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times acted in contradiction to the principle. When the king of France and the bishops of Cologne and Munster, in the year 1673, confiscated even actions,* and gave orders to call in what their subjects owed to the citizens of the United Provinces, the states-general, by their edict of the 6th of July 1673, reprobated it, and decreed that payment could not be made but to the true creditor, and that they would not ratify such an exaction, whether made by force or by consent. But in fact it appears that by the common lawf actions may be confiscated, for the same reason that corporeal goods may. Actions and credits are by the law of nations not less under our dominion than other goods; why, therefore, might we pursue these and not those by the law of war? and if there is no ground here for a rational distinction, reason alone supports the principle of the common law. But examples and authorities are not wanting in support of it.

It appears from Polybius, Excerpt. Legat. c. 35. n. 4., that it was agreed between the Romans and Antiochus, that actions, as well as every thing else which had been confiscated during the war, should be restored. Therefore it follows, that actions had been confiscated on both sides. That the kings of France and Spain also exercised this right towards each other, appears by the twenty-second article of the treaty of peace made between them, on the 17th of September 1678, for by that article it is stipulated that credits which have been actually confiscated shall not be restored. And the king of Denmark, having declared war against the Swedes, did on the 9th of March 16.76 issue an edict ordering that the goods of Swedes within the Da

or private banks, shall ever in any event of war or national differences be sequestered or confiscated, it being unjust and impolitic that debts and engagements contracted and made by individuals, having confidence in each other and in their respective governments, should ever be destroyed or impaired by national authority on account of national differences and discontents." 1 T. .

* Here we again use the technical language of the civil law. The common law term is things, or choses in action. T.

f The civil law and the law of nations are very frequently styled "the common law" (jus commune) by writers on the continent of Europe. They are, in fact, in many respects, the common lata of the civilized world. T.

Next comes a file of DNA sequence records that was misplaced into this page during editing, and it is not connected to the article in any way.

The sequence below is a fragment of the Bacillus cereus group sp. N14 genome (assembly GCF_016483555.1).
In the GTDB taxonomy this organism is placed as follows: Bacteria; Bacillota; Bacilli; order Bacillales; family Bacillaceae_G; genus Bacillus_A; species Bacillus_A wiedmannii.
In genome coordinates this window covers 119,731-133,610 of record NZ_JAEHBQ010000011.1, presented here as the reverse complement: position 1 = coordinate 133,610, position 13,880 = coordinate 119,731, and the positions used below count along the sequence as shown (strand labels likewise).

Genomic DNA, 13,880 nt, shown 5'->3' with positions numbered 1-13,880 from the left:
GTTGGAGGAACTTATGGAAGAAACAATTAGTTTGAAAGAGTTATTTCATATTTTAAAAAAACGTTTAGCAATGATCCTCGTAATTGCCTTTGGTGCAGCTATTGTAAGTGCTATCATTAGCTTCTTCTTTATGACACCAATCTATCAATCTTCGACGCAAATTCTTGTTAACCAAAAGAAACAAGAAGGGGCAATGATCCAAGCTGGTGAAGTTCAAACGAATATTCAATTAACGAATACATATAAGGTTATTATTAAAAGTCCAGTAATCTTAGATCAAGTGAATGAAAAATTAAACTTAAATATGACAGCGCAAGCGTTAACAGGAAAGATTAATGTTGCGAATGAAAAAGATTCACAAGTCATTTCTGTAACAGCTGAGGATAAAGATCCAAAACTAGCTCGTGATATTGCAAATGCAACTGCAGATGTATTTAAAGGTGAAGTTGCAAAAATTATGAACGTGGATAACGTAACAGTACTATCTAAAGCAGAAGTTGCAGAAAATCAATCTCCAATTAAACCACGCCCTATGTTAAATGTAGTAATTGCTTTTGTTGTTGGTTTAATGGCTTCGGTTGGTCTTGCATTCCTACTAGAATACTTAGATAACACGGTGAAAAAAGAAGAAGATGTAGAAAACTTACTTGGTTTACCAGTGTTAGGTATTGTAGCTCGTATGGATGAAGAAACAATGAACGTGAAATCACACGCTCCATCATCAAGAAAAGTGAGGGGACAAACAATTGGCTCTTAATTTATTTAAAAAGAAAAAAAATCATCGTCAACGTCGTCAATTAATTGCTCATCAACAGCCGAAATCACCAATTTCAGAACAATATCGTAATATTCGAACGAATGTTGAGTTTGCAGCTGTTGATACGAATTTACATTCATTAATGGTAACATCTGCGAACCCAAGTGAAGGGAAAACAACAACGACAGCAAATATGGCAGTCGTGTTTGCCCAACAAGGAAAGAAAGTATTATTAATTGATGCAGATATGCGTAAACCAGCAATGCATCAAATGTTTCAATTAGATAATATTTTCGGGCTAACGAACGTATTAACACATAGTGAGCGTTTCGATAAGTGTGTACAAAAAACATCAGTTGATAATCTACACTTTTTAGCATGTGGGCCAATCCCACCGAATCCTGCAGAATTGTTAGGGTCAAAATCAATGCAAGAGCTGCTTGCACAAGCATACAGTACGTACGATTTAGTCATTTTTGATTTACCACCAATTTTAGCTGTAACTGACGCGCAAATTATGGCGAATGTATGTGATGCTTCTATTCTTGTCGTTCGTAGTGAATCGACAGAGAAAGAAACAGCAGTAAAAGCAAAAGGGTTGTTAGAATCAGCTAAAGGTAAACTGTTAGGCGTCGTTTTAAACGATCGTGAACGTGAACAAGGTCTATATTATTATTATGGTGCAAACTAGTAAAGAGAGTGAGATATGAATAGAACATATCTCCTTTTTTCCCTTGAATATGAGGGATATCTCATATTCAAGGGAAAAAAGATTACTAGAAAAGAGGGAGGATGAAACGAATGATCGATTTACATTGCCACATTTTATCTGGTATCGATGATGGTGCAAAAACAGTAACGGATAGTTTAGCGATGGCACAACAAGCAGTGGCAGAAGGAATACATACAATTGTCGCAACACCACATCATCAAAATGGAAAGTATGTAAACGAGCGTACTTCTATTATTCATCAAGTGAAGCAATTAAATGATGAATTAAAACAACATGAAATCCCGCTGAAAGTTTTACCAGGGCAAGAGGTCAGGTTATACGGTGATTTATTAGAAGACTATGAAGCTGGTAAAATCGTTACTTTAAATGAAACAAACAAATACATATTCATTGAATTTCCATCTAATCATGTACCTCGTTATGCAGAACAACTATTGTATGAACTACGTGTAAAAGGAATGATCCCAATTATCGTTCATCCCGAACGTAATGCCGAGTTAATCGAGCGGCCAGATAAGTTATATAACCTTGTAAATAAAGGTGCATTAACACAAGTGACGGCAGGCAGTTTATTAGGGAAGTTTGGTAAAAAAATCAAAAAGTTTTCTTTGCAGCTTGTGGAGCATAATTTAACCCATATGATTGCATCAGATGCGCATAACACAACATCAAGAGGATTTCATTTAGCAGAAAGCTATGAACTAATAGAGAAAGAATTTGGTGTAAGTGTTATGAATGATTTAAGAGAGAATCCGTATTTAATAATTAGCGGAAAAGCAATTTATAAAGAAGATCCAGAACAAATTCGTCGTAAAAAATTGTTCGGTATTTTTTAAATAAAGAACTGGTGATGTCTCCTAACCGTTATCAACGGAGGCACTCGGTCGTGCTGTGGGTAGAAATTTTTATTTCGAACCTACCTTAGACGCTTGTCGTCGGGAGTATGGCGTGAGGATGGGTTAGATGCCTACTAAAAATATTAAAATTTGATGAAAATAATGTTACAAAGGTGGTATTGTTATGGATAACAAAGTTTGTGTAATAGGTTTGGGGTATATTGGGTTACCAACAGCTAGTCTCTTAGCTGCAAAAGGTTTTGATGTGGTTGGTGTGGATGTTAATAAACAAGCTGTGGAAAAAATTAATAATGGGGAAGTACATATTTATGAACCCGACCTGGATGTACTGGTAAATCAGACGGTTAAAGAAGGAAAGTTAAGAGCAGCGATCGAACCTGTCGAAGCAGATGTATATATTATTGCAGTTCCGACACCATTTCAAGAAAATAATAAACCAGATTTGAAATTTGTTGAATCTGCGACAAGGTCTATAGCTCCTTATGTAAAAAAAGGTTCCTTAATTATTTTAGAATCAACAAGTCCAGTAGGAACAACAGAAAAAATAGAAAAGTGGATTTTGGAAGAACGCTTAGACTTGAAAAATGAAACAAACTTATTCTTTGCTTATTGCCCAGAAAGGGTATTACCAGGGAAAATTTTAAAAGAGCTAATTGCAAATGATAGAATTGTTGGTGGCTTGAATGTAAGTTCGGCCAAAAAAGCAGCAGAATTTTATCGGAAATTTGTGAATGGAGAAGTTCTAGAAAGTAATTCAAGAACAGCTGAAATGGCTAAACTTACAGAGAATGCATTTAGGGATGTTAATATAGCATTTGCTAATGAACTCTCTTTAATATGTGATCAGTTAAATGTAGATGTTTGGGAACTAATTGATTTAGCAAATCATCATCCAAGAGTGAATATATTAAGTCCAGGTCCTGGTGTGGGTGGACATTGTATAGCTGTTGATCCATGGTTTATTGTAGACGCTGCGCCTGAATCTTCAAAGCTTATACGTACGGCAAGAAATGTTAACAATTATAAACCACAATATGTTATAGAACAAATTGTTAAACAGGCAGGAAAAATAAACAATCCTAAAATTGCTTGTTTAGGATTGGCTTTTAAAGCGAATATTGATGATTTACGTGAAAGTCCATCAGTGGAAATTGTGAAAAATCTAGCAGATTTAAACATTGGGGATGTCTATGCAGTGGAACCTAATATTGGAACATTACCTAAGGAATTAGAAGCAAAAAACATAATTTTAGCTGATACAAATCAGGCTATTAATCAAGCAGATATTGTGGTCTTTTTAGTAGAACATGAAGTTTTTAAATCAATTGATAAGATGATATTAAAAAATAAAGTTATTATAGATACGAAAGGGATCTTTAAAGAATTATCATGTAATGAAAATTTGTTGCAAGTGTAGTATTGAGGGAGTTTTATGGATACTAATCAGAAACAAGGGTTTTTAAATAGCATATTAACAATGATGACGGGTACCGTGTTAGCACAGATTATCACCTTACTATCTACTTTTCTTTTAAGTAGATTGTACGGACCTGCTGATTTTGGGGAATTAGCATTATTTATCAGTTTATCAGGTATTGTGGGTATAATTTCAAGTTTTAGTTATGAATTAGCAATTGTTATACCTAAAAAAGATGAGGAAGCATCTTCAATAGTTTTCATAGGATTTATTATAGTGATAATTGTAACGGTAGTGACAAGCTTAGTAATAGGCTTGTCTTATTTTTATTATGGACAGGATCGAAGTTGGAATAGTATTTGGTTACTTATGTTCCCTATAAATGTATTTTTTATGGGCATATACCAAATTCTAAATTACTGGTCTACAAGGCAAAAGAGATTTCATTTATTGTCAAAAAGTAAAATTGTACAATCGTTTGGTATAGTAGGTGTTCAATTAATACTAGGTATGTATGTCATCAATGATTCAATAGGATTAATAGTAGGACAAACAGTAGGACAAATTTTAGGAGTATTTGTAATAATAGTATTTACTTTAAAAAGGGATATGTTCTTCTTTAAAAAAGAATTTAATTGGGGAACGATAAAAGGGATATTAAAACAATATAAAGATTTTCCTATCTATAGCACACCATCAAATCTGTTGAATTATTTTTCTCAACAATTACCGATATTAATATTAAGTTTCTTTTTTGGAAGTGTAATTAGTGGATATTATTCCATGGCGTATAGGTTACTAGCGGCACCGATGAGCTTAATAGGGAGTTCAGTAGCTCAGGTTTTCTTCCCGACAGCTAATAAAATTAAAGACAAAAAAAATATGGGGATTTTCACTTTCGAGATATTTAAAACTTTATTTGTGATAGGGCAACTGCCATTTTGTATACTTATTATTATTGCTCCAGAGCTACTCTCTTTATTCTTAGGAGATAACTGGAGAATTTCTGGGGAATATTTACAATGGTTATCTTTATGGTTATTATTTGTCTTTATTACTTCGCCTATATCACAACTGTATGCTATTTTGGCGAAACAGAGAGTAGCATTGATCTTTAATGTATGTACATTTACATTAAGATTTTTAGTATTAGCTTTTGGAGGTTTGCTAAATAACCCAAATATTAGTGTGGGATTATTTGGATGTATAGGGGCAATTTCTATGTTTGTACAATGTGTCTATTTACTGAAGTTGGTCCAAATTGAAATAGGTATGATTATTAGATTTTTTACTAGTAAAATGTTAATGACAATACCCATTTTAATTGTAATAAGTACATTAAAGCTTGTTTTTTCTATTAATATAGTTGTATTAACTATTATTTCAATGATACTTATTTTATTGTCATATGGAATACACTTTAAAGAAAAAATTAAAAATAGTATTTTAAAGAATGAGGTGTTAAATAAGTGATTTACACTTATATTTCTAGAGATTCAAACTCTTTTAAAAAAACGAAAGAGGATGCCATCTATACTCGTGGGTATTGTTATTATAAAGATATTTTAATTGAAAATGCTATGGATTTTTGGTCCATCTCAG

nish empire, and all the debts due to Swedes, should be brought within six weeks into the public treasury, there to be confiscated, under a penalty of double the value and discretionary punishment against those who should not obey. The king of Denmark had decreed something similar against the English in 1667, as'is related by Aitzema.*

Nor does it appear that the Dutch have always been averse to that doctrine from the edict of the 18th of July 1536, from that of Philip II. against the French of the 27th of March 1556, and that of the states of Holland of the 29th of January 1591. There is also an edict which the prince of Orange and the court of Holland issued, on the 7th of December 1577, under the assumed name of Philip II. king of Spain, by which they ordered the confiscation of all the movable and immovable property, and of all the actions i and credits, not only of those who had gone over to Don John of Austria, but of all their enemies. The states-general also, on the 4th of June 1584, declared those of Bruges and Vrye, who had gone over to the Spaniards, to be their enemies, and ordered all their goods, actions and credits, public as well as private, to be confiscated. And afterwards, when those of Venloo had also gone over to the Spaniards, the earl of Leicester, by his edict of the 9th of July 1586, declared them guilty of the crime of high treason, and ordered all their goods, movable and immovable, and all their actions and credits, to be confiscated. Nor must it be believed that these things were decreed concerning those of Bruges, Vrye, and Venloo, merely because they were not so much enemies as they were traitors, as they had previously bound themselves by the confederation of Utrecht; for I must observe, that the penalties of the edict of the 4th of June 1584 are expressly applied to all who hold themselves to be our adversaries, in whatever manner it may be,. precisely as in the abovementioned edict of the 7th of December 1577, traitors and enemies are classed together, as to that particular purpose.